If you aren’t already aware, financial planning is an essential part of your life. It needs to be done to help sure up your personal finances, and guarantee you of a healthy financial future. 
Financial Planning
On the face of it, financial planning seems like a relatively easy thing to do. However, you’ll be surprised at how many common mistakes are often made. Today, we’re going to look at some of the main financial mistakes every seems to make. Hopefully, by taking a look at them, you’ll know what to do to avoid making the same mistakes!
Check them out down below:
Not Setting Clear Goals
The whole nature of financial planning revolves around one goal; to keep your finances in good shape now and in the future. However, there are loads of mini goals you should have throughout the process, and you must set them. Not only that, but you need to properly set these goals by actually writing them down and documenting them somewhere. 
The easiest analogy I can think of is to imagine you’re building a chair. If you don’t have any instructions, or a plan, written down, you’ll find it hard to build that chair properly and quickly. But, with everything written down, you have a plan to follow and stick to, meaning you get the job done quicker and better. So, get a blank word document opened up and start listing your goals. Think about how much money you want to save after a year, set yourself targets for your maximum spending per month, etc. With these goals, you have something to follow and things to aim for. As a result, it’s easier to plan your finances and see better results. 
Forgetting To Write A Will
A will is one of those things nobody likes to think about, but it is a big part of your financial life. If you’re a regular reader of this blog, you’ll remember I said in a previous post about writing wills that only half of adults do so. This is a big mistake, as your will is incredibly important with regards to financial planning. 
You see, it determines what happens to your estate and all your money when you pass away. You might think this doesn’t matter as you’re no longer alive so who cares where your money goes, right? Wrong, you should care. A big part of planning your finances revolves around what you do with it when you’re gone. You want your life’s savings and all your hard work to actually amount to something and be useful rather than just given away. Plus, as mentioned on the Bannister Preston website, you want to provide your family with financial security for their future too. It’s a very important step, and you should get on the phone to your solicitor and write a will today. Even if you’re in impeccable health, you need to write a will.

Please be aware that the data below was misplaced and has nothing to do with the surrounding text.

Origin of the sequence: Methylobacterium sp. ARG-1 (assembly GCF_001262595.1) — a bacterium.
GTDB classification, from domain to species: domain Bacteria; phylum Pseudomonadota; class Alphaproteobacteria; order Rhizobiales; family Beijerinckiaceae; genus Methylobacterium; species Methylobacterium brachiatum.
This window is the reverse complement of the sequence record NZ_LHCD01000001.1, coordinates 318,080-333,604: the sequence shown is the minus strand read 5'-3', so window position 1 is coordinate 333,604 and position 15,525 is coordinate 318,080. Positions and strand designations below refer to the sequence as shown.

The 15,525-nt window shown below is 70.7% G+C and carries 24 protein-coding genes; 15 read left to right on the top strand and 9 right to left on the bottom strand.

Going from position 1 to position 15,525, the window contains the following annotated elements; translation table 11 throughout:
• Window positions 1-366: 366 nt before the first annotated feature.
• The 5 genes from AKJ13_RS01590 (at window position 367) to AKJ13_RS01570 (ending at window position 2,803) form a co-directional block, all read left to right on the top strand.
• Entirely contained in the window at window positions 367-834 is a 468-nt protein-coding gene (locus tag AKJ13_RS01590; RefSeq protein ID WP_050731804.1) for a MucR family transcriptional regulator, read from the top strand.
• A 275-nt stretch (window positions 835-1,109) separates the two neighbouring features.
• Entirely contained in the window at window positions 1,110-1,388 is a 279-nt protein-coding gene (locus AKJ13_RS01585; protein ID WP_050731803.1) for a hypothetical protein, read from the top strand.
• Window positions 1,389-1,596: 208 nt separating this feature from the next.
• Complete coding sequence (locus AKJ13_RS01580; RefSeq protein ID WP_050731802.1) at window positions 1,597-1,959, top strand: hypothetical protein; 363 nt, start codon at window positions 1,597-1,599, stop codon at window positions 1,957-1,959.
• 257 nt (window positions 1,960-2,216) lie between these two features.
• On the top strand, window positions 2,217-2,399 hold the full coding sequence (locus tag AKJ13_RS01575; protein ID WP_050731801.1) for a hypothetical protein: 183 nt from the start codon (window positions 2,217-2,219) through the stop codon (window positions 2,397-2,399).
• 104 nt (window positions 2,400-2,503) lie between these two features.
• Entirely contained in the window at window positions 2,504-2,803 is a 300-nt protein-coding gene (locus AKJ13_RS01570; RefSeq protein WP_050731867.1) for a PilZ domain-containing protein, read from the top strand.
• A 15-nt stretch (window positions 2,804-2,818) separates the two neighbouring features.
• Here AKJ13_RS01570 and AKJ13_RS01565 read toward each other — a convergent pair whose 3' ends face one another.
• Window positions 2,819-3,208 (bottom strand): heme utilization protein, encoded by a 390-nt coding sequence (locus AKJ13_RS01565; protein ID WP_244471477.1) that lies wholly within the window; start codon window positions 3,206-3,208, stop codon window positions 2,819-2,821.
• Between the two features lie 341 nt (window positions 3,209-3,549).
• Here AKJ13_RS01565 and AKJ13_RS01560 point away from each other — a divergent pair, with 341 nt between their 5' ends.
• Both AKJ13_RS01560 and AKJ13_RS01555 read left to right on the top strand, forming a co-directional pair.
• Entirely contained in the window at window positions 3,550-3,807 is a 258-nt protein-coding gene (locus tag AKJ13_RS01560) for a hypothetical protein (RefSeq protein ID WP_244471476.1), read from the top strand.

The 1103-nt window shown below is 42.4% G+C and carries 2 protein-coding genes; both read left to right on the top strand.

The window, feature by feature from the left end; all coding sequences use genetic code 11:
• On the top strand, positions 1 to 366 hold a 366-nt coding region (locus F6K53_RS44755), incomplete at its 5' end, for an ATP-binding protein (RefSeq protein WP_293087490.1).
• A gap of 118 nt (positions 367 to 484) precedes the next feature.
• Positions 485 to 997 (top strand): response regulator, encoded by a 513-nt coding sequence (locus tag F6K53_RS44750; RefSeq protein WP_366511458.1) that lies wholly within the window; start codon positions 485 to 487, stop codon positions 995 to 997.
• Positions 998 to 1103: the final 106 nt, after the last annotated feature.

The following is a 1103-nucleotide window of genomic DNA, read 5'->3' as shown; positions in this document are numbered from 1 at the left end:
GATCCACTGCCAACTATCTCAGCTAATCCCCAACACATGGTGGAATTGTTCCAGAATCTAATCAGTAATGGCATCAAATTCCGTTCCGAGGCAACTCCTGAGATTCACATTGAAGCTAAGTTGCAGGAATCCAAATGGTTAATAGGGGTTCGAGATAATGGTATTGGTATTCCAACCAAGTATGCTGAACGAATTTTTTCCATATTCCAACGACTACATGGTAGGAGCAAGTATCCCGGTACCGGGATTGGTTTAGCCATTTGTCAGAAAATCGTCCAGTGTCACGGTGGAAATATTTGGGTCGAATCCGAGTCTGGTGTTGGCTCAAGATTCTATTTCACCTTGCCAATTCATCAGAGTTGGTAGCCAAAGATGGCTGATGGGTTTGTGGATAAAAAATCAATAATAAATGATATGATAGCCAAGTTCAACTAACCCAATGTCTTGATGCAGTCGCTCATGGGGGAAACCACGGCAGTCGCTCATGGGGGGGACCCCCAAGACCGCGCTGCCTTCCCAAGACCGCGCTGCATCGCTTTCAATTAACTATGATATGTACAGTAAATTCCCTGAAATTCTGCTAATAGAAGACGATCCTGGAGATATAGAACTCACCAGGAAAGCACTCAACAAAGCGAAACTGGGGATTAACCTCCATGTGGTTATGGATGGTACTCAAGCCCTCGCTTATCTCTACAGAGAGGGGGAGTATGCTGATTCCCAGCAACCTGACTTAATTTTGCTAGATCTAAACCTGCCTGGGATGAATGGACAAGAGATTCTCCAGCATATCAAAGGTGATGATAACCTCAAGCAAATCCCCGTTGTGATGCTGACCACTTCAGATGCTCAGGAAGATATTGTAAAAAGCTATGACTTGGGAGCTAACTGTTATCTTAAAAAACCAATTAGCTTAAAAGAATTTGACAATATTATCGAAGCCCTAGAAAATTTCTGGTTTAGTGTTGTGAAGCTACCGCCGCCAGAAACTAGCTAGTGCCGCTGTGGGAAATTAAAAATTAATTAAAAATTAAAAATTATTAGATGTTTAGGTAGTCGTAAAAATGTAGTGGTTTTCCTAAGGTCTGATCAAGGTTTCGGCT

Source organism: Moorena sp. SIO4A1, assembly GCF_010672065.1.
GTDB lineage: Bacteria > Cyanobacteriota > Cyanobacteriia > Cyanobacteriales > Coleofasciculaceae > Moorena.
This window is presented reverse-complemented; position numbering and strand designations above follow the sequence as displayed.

Failure To Keep Track Of Your Spending
One of the cornerstones of a good financial plan is ensuring you know how much you’re spending. Ideally, you should look at your expenditure every week/month and know exactly how much you spent and what you spent it on. Unfortunately, many people fail to do this. I think it’s a mental thing, we don’t like to see how much money we spend, and we think if we ignore it then we don’t have to feel bad about what we buy! Obviously, the problem with this is that we spend without thinking or tracking our purchases which can lead to overspending. 
So, what you need to do is keep tabs on everything you buy. An easy way to do this is to have a little notebook and jot down each purchase you make throughout the day. This is the best way of ensuring you know how you’re spending your money, and how much money you’re spending. At the end of every week, you can look at your notebook and figure out maybe where you’re spending too much and where you can cut back a bit. In the long run, simply tracking your spending will help you save a lot of money. You should also always check your bank statements too. Have a look at every monthly statement and compare it to your notebook to see if there are any strange comings and goings. Again, this all helps with tracking expenditure and saving cash. 
Not Using Your Money Effectively
Perhaps the biggest financial planning mistake is that people don’t use their money effectively. They think that saving it and putting it in a savings account is a job well done. While saving is essential, sticking your savings in an account really isn’t that effective. You don’t gain much from having your money in a savings account, the value will only gradually increase over time. 
Instead, you need to use your money effectively and invest some of your savings. Don’t lump it all in an account with poor interest rates, invest it in something that grows in value over time. You’re looking at low-risk investments here, ones that won’t fluctuate dramatically every day or two. Stocks can be a good investment, as can real estate. But, there are even things called ISA’s that are investment savings accounts. To you, it’s the same as putting your money in a regular savings account as you don’t do anything personally. But, behind the scenes, someone from your bank is investing your money in various things to help it grow over time. So, you get the benefits of saving money, with the added bonus of gaining more money as time moves on. 
These four financial planning mistakes are made by pretty much everyone. Now, you can go away and ensure you don’t make them yourself. You know what to do to avoid them, and it will keep your finances in the best shape possible. As a general rule, mistakes cost money. So, the fewer mistakes you make, the less money you will lose.

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